The Place Beyond The Pines review – fate is fast

Posted on 29 April 2013
By Amber May
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Ryan Gosling shines in this powerful performance as a tattooed drifter fighting to escape his fate and provide a better life for his son.

The Place Beyond the Pines story sprawls across 16 years pulling together a trilogy of plot lines featuring two families, one blue collar, the other middle class, whose paths cross over two generations in Schenectady, an upstate New York town.

Fans of Ryan Gosling get to revel in an explosive exploration of a character who is battling his dark side while trying to achieve a clean conscience, which is fast becoming a trademark for the actor alongside his smoldering intensity.

Directors have discovered that female viewers will forgive Ryan Gosling for damn near anything and have been on a quest to push the boundaries of his acceptance.

With his winning smile, burning gaze and stubborn fondness for women and children, Gosling has apparently won his characters a get out of jail card for murder and mayhem.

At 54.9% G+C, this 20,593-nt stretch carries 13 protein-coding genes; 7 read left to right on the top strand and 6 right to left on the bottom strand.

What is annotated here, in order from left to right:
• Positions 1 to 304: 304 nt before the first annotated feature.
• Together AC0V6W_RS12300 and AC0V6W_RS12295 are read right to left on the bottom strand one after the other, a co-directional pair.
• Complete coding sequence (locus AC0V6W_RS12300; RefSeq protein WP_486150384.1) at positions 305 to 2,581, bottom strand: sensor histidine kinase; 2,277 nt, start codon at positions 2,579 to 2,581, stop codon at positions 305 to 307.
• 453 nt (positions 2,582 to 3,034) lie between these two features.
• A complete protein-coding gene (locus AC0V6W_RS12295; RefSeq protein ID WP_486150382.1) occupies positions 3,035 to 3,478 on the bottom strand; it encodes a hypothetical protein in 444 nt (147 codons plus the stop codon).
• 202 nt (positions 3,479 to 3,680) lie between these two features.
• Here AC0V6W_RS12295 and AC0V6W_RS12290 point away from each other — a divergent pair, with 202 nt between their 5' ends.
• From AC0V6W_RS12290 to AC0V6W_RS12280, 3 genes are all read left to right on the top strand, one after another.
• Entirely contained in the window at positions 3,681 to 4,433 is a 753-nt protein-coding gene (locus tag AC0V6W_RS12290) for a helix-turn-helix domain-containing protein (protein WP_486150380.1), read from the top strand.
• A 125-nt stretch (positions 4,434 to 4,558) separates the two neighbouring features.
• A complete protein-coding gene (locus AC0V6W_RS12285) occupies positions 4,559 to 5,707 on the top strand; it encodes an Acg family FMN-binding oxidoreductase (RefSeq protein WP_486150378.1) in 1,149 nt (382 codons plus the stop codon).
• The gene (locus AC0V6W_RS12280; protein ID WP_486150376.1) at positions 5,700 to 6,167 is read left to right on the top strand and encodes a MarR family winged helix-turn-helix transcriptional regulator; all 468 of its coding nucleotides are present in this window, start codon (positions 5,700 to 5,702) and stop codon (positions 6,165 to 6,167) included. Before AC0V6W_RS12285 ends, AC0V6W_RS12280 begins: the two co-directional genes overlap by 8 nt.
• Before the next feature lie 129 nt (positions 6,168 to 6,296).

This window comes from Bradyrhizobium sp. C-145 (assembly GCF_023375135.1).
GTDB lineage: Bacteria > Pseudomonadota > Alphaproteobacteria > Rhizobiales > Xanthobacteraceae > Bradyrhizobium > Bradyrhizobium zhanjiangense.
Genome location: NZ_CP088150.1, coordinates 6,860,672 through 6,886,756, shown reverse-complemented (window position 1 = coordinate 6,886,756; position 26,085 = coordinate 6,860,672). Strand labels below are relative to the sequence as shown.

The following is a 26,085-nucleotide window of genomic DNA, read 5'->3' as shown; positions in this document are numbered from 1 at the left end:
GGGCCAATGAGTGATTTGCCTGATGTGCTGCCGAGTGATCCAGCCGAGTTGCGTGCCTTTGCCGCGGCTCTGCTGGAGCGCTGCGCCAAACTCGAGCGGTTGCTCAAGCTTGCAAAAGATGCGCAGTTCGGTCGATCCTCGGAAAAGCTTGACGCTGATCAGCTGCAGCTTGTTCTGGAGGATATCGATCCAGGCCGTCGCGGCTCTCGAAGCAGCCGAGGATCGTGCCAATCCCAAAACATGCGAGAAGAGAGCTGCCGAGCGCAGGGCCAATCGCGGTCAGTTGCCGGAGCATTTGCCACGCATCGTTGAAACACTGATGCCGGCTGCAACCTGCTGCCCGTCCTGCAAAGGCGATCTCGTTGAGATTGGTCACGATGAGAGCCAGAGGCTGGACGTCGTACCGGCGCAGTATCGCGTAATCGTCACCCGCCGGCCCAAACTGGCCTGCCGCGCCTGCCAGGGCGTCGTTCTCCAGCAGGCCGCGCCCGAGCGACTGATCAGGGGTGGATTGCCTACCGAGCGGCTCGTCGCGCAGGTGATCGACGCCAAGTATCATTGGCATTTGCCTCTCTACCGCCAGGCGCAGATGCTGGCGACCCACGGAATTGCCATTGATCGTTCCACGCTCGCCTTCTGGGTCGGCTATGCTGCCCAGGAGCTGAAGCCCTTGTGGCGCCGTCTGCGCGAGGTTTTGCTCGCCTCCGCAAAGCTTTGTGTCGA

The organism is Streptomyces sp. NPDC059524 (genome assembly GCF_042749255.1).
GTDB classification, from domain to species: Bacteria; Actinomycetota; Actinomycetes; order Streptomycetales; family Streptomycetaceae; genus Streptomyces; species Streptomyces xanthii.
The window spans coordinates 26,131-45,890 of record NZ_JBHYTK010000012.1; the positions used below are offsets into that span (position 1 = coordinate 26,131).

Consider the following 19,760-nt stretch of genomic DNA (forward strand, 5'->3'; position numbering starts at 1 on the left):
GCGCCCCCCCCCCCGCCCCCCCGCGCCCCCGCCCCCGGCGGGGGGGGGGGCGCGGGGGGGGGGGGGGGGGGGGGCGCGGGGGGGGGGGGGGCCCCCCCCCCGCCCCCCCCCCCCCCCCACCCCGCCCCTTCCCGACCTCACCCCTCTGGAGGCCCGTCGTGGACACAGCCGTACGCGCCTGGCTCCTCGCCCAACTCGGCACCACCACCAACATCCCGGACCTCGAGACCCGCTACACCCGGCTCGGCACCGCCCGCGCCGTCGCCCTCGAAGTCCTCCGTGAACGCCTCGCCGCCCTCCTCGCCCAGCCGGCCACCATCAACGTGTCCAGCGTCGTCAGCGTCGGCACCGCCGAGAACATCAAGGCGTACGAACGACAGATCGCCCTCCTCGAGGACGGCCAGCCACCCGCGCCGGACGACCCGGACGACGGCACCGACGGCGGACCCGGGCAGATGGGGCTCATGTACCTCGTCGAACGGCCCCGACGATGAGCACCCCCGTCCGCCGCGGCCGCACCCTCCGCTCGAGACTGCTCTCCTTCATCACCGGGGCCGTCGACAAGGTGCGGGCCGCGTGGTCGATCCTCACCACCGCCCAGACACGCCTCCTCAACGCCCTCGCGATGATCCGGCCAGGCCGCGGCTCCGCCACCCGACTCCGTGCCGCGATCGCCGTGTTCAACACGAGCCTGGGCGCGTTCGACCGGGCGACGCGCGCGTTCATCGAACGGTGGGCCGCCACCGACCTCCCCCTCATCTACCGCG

Drive saw him played a dreamy getaway driver, who manged to look graceful while stamping a man to death in a lift to protect Carey Mulligan.

In this movie as carnival bike stunt rider Luke Glanton he rampages through town robbing banks and beating a placid man, whose only transgression was to live with Romina (Eva Mendes), the woman Luke unknowingly got pregnant when he came to town a year earlier.

The drama of the situation succeeds as Luke becomes obsessed with the dream of reuniting with Romina and his baby son.

Gosling plays him as a bleached-blond, self-destructive mess, wearing a holey Metallica tee shirt and battling a mixture of unfulfilled dreams, sweetness and rage.

Luke was born for sprints and speed and not a long distance ride. Romina seems to instinctively understand this, even while feeling attracted to him.

Derek Cianfrance, who also directed Gosling in the bittersweet Blue Valentine, sets his vision higher here to include the trio of interlinked stories of damaged sons and failing fathers.

The second plot pitches Bradley Cooper as a young cop who gets pulled into deciding Luke’s fate, which in turn colours the path his own life will take.

By the third segment, the clouded co-incidences weaving the characters’ lives together feel a little forced, but the director pulls it off.

The attention to detail of the costume design adds to the muted atmosphere and gives a subtlety to the 15 year time shift of the plot.

Audiences might wonder why Bradley Cooper spends most of his time during the first storyline wearing a shell suit top and Gosling uses a disposable camera, before realising that its the early 90s.

But it is Cianfrance’s skill in building tension and his understanding of the nature of regret, which really allows the characters soar against the heavy backdrop of America’s doomed blue collar classes.